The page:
Rabbit rearing is easy, comes with a lot of fun and it is a profitable venture. The animals are mainly reared for pelt (skin), food, fur and as pets. Initially, rabbit rearing was a reserve for young boys as a hobby, but the trend is gradually shifting to commercial farming. The animals are non-ruminant herbivores, thus, have an enlarged hindgut (colon and caeca), which functions like the rumen (foregut) in digestion of fibrous plant materials.
Rabbits have a unique habit of passing two types of manure. The dry pellets passed during the day contain non-utilisable fibrous materials. The other types of manure are called wet pellets and are passed early morning.
They contain nutrients recovered from hindgut digestion. Therefore, provide the animals with feeds rich in fibre such as hay. Lush green feeds should be avoided as they cause bloat, which may be fatal. Above all, provide them with clean water at all times.
BREEDS AND BREEDING
Rabbits are broadly grouped according to the purpose they are kept for; meat, fur and pet. My focus will be on meat breeds;
Giant breeds: They have a faster growth rate and weigh up to 9kg. They attain sexual maturity late (nine months) and have less frequent and small litter sizes. They also have higher bone to meat ratio compared to other breeds. An example is the Flemish Giant.
Medium breeds: They have high growth rate and weigh up to 5kg with good management; attain sexual maturity early (six months), are prolific breeders and best for meat production. California and New Zealand White are good examples.
Small breeds: They have a high growth rate and weigh up to 3kg with good management. They attain sexual maturity early, are very prolific breeders and hardy. Examples are Kenya White and Dutch breeds.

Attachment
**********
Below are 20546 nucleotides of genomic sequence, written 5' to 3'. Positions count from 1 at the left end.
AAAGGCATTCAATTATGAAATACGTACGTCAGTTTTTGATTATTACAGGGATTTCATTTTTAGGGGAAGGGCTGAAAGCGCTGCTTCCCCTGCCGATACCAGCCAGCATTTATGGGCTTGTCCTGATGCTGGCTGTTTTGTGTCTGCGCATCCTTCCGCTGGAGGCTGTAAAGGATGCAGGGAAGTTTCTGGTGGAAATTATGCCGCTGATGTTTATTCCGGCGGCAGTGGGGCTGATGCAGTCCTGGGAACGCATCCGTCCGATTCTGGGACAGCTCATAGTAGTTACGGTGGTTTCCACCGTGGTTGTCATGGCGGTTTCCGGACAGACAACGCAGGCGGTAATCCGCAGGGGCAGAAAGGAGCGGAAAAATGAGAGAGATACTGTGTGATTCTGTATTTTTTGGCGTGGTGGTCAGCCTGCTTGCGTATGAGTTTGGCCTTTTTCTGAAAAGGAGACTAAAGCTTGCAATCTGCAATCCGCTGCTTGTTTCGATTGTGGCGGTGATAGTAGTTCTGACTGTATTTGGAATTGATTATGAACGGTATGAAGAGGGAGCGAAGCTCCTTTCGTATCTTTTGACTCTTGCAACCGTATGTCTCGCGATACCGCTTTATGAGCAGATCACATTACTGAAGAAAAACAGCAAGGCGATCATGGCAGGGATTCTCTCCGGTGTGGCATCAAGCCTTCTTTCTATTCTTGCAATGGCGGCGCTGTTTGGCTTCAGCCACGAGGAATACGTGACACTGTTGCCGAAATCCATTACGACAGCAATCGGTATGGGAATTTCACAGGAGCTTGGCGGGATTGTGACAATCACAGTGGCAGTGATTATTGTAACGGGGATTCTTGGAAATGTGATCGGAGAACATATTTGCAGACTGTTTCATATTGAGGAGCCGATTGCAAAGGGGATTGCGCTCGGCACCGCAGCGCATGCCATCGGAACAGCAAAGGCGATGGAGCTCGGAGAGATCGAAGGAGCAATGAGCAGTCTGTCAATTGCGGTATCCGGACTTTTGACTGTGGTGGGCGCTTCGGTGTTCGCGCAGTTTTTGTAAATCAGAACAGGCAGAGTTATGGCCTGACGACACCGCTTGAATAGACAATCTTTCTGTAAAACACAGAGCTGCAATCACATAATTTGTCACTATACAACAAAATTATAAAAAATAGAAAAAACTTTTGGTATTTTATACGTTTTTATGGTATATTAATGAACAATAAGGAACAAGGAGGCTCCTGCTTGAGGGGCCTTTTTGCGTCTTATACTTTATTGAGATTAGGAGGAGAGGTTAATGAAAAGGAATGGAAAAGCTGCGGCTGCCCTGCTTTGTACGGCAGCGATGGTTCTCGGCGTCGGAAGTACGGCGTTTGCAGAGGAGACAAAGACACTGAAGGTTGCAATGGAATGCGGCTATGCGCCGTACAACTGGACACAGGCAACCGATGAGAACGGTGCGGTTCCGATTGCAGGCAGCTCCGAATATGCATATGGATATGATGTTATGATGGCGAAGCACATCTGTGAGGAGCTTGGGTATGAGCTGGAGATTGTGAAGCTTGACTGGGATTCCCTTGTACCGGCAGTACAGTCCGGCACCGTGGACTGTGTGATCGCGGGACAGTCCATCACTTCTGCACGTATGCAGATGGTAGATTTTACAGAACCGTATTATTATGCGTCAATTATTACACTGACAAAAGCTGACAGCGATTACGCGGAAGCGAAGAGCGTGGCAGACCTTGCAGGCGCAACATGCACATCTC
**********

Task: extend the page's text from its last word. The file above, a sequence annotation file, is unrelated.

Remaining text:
When choosing the breeding buck and does, always consider those that have a faster growth rate, are hardy, docile, prolific and with good mothering ability. Consider locally bred rabbits since they are adapted to the environment.
Rabbits prefer kindling in burrows, thus, should be provided with a nesting box. No two mature males should be kept in the same hutch as this may result to regular fights that may be fatal. Minimise time for feeding and cleaning to limit stress and panic. It is common to find a doe that neglect’s its kindles. Such does should be trained to suckle, otherwise kindles may die of starvation. Other general management practices include; castrating, tagging and disease and parasites control.
Ensure your rabbits are properly housed in clean houses. Respiratory and digestive diseases and disorders are the most common. Parasites include manges (ectoparasite) and worms (endoparasites). Respiratory diseases arise from stuffy pens and dusty feeds; digestive disorders from poor feeding and unhygienic conditions; manges (skin disease) due to parasites; while worms results from failure to deworm.
Due to the low popularity of rabbit farming compared to other livestock, there has been little efforts in research, extension and promotion. Major challenges include;
a. Hard to get manufactured feeds.
b. There is no formal marketing system.
c. Inadequate knowledge among extension agents on diseases, diagnosis and treatment.
d. There is no specific medicines for rabbits .
e. Health benefits of rabbit meat are not widely known.
First, there are a few rabbit butcheries. Second, rabbit eating culture is picking up, including in hotels. Third, there is a potential for chain stores. Other than meat, rabbits give manure, which when composted with its urine can be sold as a high nitrogen organic fertiliser. Pelts can also be cured and be sold to tanneries for our leather industries.
By JAMES CHEGE